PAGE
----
User Benefits Of Navigation Electronics At The Helm On A 40’ Power Cruiser

What The Latest Electronics Can Do For You!

Nicely laid out and easily learned, the flying bridge on this Mainship 40 has it all!

BENEFIT: NMEA 2000 Helps All The Components Work Together
Networking: In today’s installations, all systems and instruments can be connected by “backbones” of cables that carry data using protocols such as NMEA 2000 or Raymarine’s proprietary SeaTalk NG. These interfaces greatly simplify installation while improving system reliability. They may also allow owners to mix and match component from different manufacturers to meet specific requirements.

For people with NMEA 0183 equipment, there are “gateways” available to convert into NMEA 2000. So you can upgrade and still maintain important existing equipment.

The cockpit of the Beneteau 43 pictured on page 30 and 31 is absolutely typical of the sort of installation Brad Marchant at FYS outlines. A single Raymarine E120 MFD is mounted on a pivoting pod at the aft end of the cockpit table so it can be angled for viewing from either of the two steering stations. It displays GPS, charting and AIS data. Raymarine ST60+ Tridata (speed/depth/log) and wind speed/direction displays are mounted by the portside wheel, while an ST60+ repeater and an ST6002 SmartPilot control head live at the starboard wheel. A remote VHF mike is mounted on the inner side of the starboard console.

An interesting wrinkle of this installation was that while the boat had no instruments at the lower nav station other than a VHF radio, a large bulkhead-mounted Sony flat-screen TV can act as a repeater for the cockpit MFD, controlled by a keyboard that hides inside the chart table. Everything, but everything, can be interfaced…right?

Now we have come aboard a Mainship 40 that has been totally re-fitted for long distance cruising by Brian Kelly and his team at Bayland Enterprises in Georgian Bay, Ontario.

#1. NMEA2000
BENEFIT: Choose The Information You Want, When You Want It
Here, the chart plotters (MFDs) are all tied to an NMEA2000 backbone by Maretron and virtually all the components onboard can “talk” to each other. A pair of Furuno MFD 8s which are NavNet 3-D multi-function displays, can display the information from all the other components because through the NMEA2000 backbone, they are all tied together, although this boat had no Fish Finder module. If the owners decided they wanted to take up fishing, they can later and easily add an NMEA2000 Fish Finder component.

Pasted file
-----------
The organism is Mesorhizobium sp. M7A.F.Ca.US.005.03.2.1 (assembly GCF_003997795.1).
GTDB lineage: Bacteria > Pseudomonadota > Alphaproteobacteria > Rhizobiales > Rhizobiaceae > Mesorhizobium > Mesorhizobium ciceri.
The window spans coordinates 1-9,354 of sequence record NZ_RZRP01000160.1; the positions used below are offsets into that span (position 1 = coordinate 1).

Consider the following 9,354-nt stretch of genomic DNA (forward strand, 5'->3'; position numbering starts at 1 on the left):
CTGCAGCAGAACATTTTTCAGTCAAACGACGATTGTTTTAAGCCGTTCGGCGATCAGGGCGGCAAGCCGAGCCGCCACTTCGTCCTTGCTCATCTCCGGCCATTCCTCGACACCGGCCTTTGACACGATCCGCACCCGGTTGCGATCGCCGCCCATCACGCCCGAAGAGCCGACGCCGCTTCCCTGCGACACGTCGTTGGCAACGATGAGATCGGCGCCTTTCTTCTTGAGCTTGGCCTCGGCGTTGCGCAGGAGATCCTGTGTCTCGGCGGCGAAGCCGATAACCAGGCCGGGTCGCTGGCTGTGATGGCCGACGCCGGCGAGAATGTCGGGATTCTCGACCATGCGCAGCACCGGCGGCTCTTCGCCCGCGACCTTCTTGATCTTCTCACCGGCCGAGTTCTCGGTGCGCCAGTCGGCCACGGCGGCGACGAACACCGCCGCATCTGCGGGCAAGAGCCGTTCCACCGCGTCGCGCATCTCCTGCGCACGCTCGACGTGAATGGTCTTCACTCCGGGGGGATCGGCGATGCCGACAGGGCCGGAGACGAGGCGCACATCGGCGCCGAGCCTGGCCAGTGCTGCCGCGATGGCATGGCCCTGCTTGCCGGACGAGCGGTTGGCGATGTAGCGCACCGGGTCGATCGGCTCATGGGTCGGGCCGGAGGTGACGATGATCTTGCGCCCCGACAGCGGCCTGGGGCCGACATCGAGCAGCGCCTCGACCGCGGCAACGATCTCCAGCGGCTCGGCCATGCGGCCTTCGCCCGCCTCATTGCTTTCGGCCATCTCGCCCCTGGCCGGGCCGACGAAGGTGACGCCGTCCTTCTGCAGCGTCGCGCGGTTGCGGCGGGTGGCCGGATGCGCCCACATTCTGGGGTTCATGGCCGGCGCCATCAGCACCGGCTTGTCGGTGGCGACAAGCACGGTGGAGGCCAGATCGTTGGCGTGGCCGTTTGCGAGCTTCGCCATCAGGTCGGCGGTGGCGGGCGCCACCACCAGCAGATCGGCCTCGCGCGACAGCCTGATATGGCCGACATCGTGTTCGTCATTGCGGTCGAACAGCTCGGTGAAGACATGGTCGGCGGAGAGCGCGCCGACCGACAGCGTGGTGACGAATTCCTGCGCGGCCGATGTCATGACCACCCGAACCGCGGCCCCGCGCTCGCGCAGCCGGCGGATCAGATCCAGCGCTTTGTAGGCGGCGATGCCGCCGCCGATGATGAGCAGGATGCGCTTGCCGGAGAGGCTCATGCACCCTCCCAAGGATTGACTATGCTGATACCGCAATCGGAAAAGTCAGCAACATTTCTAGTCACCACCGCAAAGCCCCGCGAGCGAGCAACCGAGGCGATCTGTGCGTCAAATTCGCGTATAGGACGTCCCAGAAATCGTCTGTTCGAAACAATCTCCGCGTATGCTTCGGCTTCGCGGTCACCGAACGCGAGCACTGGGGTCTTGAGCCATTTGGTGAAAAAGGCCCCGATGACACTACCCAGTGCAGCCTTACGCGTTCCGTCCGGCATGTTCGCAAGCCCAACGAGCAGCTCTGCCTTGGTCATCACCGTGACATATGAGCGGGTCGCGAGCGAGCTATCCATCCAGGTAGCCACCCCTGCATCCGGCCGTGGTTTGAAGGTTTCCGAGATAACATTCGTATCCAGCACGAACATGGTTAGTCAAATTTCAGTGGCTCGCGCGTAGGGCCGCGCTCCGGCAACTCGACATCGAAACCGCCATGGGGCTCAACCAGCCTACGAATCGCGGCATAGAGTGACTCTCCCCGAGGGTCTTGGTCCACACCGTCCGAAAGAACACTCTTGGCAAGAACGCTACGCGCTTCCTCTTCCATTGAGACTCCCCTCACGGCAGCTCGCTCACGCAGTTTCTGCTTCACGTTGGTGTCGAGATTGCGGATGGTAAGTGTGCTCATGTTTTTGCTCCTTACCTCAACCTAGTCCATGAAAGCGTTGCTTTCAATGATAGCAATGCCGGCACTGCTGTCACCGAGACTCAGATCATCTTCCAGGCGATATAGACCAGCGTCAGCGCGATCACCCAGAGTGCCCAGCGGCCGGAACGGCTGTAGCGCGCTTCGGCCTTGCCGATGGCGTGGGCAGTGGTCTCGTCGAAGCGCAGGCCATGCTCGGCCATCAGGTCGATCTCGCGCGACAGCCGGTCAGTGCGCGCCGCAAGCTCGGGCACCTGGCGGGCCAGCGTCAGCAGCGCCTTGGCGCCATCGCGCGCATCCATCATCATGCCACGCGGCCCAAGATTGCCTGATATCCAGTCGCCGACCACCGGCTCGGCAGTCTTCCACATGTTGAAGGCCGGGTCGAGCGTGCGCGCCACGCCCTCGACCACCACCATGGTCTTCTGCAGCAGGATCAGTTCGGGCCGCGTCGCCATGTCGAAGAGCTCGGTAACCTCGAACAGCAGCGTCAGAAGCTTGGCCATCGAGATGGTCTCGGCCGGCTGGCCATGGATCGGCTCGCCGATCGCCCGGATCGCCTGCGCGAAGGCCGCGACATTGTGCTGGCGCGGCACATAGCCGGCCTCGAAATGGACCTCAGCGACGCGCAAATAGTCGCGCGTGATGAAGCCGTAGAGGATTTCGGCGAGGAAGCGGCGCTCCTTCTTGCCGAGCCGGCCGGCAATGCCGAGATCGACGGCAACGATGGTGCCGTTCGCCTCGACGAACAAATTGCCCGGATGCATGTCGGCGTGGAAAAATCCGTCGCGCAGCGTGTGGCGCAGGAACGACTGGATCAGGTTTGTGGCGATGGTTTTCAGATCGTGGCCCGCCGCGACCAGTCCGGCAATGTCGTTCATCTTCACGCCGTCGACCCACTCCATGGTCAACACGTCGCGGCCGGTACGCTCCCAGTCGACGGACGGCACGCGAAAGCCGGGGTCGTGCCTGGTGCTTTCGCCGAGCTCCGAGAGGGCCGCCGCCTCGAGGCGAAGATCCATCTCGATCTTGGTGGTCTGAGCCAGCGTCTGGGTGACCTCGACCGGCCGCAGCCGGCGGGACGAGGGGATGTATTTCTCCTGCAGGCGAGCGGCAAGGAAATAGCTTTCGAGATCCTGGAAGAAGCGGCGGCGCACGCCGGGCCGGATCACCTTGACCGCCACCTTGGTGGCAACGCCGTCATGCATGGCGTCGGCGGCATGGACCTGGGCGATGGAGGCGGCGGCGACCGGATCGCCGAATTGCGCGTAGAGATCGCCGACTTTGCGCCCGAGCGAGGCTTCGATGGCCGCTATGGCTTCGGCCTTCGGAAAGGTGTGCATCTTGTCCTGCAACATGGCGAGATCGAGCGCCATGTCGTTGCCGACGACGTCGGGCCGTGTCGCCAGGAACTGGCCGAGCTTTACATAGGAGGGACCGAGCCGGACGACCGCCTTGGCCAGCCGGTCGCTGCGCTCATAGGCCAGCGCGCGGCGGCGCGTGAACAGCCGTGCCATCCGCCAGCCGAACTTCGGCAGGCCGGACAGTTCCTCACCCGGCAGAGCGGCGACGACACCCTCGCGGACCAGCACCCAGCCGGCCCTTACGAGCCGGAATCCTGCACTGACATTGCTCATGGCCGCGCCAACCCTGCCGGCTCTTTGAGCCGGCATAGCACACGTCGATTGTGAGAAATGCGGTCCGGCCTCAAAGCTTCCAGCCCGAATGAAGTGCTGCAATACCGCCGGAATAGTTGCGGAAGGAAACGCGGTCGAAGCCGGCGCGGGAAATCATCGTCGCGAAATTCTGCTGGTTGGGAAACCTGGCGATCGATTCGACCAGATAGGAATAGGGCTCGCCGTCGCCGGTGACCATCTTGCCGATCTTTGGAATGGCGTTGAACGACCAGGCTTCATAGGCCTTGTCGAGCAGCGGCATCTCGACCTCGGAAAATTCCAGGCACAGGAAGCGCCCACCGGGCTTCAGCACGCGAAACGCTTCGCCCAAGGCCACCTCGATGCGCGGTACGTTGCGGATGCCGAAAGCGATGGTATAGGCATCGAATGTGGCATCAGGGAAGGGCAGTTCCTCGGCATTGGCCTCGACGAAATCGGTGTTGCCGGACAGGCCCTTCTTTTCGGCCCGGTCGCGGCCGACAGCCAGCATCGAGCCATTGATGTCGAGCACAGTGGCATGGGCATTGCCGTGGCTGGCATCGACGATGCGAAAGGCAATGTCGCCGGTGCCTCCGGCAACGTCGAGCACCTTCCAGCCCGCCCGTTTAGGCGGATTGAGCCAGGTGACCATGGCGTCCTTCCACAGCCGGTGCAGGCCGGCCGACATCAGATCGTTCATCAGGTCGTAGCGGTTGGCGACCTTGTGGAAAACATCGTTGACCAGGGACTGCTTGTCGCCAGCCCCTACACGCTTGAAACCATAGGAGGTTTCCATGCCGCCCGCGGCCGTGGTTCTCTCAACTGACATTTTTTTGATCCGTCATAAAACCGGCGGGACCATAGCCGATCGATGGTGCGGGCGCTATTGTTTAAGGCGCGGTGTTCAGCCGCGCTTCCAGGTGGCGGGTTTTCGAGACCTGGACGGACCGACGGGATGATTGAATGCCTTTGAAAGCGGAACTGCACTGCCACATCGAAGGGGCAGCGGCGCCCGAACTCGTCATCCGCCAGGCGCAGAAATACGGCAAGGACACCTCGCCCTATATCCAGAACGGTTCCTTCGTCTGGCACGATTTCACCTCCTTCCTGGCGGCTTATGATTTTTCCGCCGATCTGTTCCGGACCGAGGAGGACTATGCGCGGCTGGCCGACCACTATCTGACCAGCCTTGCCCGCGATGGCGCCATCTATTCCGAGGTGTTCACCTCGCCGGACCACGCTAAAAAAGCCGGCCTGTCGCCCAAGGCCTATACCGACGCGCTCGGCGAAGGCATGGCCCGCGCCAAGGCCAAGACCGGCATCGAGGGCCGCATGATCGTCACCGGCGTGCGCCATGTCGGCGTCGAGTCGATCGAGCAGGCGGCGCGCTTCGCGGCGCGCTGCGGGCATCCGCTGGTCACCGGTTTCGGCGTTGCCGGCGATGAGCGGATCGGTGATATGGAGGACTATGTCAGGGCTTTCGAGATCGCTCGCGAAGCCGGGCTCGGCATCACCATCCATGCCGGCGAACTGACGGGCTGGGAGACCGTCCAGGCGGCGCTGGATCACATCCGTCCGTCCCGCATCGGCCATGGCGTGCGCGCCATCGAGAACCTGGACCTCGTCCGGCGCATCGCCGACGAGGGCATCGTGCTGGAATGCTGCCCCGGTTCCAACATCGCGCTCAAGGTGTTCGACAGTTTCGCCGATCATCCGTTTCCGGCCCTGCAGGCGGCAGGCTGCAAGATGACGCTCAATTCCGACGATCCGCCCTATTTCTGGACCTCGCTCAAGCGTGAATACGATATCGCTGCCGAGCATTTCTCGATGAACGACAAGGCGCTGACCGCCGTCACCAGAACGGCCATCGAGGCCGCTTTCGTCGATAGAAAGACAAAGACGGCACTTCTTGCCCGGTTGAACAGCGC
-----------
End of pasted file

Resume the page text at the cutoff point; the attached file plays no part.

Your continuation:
Also, these chart plotters are using Jeppesen cartography, but again, the owners can change if they want. Again, there is also a weather overlay from Sirius satellite that gives a tremendous wealth of weather detail including such valuable things as wave height. This boat has a Furuno weather station called a BBWX2. The information can show on your MFDs can help you decide if you want to spend your day on the water. The benefits is that you can anticipate weather fronts by checking the wind speed and direction, temperature, and barometric pressure. Note: You need a United States address for billing in order to get Sirius satellite information.

This boat also has a 4 kW high-definition radar under a radome. Like the sailboat on page 30 and 31, the radar can help you “see” your way in the dark or in fog.

Again, the MFDs can display the AIS information revealing other vessels in the area even in darkness or fog. Another handy function is that the MFDs can switch to display digital engine data.

What is most important is that that whole range of information and more, can be quickly and easily selected to display on either screen. So, show your course on a map on one screen, overlay additional information like AIS or a radar sweep for collision avoidance and show engine data or depth sounder readings on the other screen; what ever you want, when ever you want it.

#2. Engine Instruments
BENEFIT: Engine Information The Way You Are Used To Seeing It
The traditional analog engine instruments are a fast and familiar way to convey engine information. It’s easy to see when a needle is out of whack.

#3. Autopilot
BENEFIT: Precise Course Steering For Greatest Efficiency
This boat has an autopilot which ties into the NMEA2000 system so if you have a NMEA 2000 backbone, you can tie your compass and even a black box in the salon back into the network to all work together.